Grand River (lower) watershedThe Grand River (lower) watershed is located in northeast Ohio in Lake, Ashtabula and Geauga counties and drains 287 square miles. The river flows into Lake Erie at Painesville. The Grand River downstream from Mill Creek transitions from a low-gradient swamp stream to a higher-gradient bedrock stream near Mechanicsville. Jefferson, Chardon and Painesville are the three largest communities in the watershed. Land use in the lower Grand River watershed transitions from urban/suburban on the western edge to rural and agricultural in the eastern two-thirds. There is significant development pressure in this watershed.

The Grand River (lower) watershed was monitored by Ohio EPA in 2003 and 2004. U.S. EPA approved a TMDL report for the watershed in 2012 (see TMDL Report tab below).



Monitoring

Ohio EPA conducted water quality monitoring in 2003 and 2004.  The Grand River and some of its tributaries displayed very good quality, while tributaries in the urbanized and agricultural portions of the watershed were generally of a lower quality.  Aquatic life uses were supported at 77% of sites; 20% of sites partially attained and 10% did not attain.  Most of the biological impairment was caused by flow regime alterations from urbanization.  There were also some natural causes and sources, such as low flow or homogeneous (bedrock) substrates.  Nutrients contributed to impairment at several sites.  About 71% of the sites failed to meet bacteria water quality standards.  Probable sources of bacteria included agricultural land practices such as inadequate manure management, unrestricted cattle access to streams, and sewage discharges in unsewered areas with inadequate or failing home sewage treatment systems (HSTS).

TMDL Report

The Grand River (lower) Watershed Total Maximum Daily Load (TMDL) report was approved by U.S. EPA on April 12, 2012.  TMDL reports identify and evaluate water quality problems in impaired water bodies and propose solutions to bring those waters into attainment with water quality standards.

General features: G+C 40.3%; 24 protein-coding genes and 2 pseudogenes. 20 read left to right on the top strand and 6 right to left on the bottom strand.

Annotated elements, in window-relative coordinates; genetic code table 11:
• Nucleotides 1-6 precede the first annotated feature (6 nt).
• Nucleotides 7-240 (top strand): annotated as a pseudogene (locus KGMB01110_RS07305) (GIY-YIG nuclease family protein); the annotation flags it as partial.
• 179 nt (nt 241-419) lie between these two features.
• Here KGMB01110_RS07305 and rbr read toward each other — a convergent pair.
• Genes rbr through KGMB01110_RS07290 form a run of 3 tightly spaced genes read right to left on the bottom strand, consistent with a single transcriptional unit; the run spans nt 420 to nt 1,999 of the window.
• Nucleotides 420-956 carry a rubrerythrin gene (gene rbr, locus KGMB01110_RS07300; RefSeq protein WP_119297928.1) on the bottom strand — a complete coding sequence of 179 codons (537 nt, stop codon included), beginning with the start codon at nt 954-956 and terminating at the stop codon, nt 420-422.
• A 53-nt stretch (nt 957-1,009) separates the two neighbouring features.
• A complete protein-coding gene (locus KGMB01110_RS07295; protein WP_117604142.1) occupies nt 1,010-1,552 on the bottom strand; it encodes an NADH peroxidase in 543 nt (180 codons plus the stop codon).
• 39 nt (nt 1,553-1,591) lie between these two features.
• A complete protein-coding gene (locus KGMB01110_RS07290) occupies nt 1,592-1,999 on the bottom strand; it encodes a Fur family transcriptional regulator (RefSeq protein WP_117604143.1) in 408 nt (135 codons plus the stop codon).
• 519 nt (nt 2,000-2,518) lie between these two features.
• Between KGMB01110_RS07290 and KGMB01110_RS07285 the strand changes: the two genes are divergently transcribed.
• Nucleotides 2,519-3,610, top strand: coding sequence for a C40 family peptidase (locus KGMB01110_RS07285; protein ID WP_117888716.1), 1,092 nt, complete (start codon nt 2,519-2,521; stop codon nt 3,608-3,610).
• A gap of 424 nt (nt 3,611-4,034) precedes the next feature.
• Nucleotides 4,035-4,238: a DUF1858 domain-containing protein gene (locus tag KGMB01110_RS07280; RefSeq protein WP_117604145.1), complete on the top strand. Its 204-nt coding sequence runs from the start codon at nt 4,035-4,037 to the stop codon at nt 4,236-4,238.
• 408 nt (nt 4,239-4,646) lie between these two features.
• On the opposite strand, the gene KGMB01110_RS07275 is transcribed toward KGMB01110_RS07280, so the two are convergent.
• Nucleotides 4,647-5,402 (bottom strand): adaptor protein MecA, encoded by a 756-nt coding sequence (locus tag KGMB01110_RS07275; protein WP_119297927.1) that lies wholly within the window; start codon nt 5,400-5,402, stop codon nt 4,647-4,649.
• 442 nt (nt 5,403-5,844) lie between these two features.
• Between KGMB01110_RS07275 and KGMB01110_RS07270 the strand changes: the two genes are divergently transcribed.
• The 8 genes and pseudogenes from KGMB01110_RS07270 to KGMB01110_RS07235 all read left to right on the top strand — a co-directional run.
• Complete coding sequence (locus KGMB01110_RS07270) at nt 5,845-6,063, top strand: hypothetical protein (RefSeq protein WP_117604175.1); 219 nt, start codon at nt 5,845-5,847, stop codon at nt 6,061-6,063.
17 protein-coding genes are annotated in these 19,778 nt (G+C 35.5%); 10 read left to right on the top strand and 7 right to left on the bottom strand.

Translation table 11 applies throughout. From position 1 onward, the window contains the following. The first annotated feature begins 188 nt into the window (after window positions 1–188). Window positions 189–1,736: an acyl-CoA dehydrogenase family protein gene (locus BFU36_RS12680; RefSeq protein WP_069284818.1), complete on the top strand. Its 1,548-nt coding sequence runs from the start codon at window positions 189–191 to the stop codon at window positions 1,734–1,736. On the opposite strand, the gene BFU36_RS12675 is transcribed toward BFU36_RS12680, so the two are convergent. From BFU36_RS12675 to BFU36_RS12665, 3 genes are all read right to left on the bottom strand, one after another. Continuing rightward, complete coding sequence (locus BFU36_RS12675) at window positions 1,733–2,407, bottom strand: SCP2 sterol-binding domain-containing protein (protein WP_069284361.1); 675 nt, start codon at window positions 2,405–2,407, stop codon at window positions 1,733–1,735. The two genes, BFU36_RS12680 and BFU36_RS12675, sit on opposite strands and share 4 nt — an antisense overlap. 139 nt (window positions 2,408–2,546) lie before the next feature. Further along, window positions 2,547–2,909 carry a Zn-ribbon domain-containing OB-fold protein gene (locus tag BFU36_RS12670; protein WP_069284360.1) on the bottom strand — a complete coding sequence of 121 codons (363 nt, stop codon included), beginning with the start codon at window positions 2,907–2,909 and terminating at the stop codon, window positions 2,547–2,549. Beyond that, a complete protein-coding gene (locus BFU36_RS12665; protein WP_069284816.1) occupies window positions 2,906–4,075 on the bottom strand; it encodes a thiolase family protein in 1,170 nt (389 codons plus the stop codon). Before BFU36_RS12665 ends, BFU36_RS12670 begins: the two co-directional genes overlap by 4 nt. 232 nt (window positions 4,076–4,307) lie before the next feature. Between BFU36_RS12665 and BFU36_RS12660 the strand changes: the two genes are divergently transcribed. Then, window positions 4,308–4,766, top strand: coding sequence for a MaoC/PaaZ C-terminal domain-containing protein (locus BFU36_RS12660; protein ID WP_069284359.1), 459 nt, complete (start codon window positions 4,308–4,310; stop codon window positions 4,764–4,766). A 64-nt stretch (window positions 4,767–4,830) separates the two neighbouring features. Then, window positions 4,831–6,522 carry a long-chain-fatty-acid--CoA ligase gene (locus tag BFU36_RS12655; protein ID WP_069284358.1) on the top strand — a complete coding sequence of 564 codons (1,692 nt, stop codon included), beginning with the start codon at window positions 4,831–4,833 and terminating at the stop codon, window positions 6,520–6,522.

TMDLs were calculated for total phosphorus, flow regime and E. coli bacteria.  The flow regime TMDL is the first of its kind in Ohio (see Sections 7 and 9.6 of the main report for more information).  No reductions to point source loads of bacteria or nutrients are recommended.  Recommendations to address nonpoint sources of pollution include increased inspections and subsequent enforcement actions regarding HSTS that are not running properly.  Effects of hydrologic alteration and pollutants from urban runoff and storm water can be reduced by installing best management practices that retain or infiltrate storm water on-site at construction and post-construction locations.  Agricultural runoff can be addressed through conventional management practices that are designed to abate pollutant loading from cropland landscapes.  Livestock that have access to streams should be provided with alternative water supplies and fencing installed to prevent their access to the streams.  It is also recommended that riparian corridors be preserved wherever possible.

TMDL report without appendices

Supplemental Information

Implementation